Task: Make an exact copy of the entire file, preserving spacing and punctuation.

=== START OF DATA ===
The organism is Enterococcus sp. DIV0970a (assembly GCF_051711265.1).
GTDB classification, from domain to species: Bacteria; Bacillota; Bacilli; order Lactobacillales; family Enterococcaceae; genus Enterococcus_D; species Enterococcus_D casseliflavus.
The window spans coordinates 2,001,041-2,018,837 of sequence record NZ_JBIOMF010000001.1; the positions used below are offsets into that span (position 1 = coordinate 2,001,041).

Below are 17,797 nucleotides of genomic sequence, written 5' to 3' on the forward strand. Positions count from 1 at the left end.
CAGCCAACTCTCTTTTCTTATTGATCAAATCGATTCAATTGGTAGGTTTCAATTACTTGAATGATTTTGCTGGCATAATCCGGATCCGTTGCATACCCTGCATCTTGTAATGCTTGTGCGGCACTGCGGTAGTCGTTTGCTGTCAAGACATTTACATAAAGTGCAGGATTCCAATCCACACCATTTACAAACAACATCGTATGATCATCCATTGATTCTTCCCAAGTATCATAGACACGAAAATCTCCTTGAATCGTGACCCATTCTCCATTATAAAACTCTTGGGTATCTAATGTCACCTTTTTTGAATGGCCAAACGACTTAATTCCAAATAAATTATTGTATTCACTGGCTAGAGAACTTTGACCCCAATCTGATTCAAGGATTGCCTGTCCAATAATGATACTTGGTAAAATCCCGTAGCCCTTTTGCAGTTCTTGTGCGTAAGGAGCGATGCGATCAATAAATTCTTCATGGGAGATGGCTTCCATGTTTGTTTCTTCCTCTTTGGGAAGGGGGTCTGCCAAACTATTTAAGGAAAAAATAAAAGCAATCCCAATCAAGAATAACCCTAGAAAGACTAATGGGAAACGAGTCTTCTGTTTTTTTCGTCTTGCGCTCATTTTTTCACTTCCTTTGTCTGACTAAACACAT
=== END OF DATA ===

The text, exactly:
The organism is Enterococcus sp. DIV0970a (assembly GCF_051711265.1).
GTDB classification, from domain to species: Bacteria; Bacillota; Bacilli; order Lactobacillales; family Enterococcaceae; genus Enterococcus_D; species Enterococcus_D casseliflavus.
The window spans coordinates 2,001,041-2,018,837 of sequence record NZ_JBIOMF010000001.1; the positions used below are offsets into that span (position 1 = coordinate 2,001,041).

Below are 17,797 nucleotides of genomic sequence, written 5' to 3' on the forward strand. Positions count from 1 at the left end.
CAGCCAACTCTCTTTTCTTATTGATCAAATCGATTCAATTGGTAGGTTTCAATTACTTGAATGATTTTGCTGGCATAATCCGGATCCGTTGCATACCCTGCATCTTGTAATGCTTGTGCGGCACTGCGGTAGTCGTTTGCTGTCAAGACATTTACATAAAGTGCAGGATTCCAATCCACACCATTTACAAACAACATCGTATGATCATCCATTGATTCTTCCCAAGTATCATAGACACGAAAATCTCCTTGAATCGTGACCCATTCTCCATTATAAAACTCTTGGGTATCTAATGTCACCTTTTTTGAATGGCCAAACGACTTAATTCCAAATAAATTATTGTATTCACTGGCTAGAGAACTTTGACCCCAATCTGATTCAAGGATTGCCTGTCCAATAATGATACTTGGTAAAATCCCGTAGCCCTTTTGCAGTTCTTGTGCGTAAGGAGCGATGCGATCAATAAATTCTTCATGGGAGATGGCTTCCATGTTTGTTTCTTCCTCTTTGGGAAGGGGGTCTGCCAAACTATTTAAGGAAAAAATAAAAGCAATCCCAATCAAGAATAACCCTAGAAAGACTAATGGGAAACGAGTCTTCTGTTTTTTTCGTCTTGCGCTCATTTTTTCACTTCCTTTGTCTGACTAAACACAT